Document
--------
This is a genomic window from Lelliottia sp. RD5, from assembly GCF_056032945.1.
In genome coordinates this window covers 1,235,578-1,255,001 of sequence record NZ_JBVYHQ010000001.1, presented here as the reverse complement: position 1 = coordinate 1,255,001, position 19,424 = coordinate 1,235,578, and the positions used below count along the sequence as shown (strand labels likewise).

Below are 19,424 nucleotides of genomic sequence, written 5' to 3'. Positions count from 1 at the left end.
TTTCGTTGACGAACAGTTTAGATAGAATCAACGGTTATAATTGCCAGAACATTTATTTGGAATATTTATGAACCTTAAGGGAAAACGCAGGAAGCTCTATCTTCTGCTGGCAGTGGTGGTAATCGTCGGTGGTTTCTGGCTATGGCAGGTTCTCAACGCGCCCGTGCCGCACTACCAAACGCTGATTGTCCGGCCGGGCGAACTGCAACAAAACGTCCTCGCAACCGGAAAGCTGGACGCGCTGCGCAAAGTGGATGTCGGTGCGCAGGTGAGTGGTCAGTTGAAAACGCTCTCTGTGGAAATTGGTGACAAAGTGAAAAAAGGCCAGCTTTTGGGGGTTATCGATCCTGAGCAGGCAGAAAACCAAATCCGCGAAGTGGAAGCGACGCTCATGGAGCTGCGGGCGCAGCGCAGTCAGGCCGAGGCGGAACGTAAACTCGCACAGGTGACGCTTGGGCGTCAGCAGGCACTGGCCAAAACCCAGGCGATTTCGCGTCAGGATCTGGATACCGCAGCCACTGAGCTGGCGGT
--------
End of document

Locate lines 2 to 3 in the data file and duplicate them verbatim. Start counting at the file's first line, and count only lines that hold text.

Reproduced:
In genome coordinates this window covers 1,235,578-1,255,001 of sequence record NZ_JBVYHQ010000001.1, presented here as the reverse complement: position 1 = coordinate 1,255,001, position 19,424 = coordinate 1,235,578, and the positions used below count along the sequence as shown (strand labels likewise).

Below are 19,424 nucleotides of genomic sequence, written 5' to 3'. Positions count from 1 at the left end.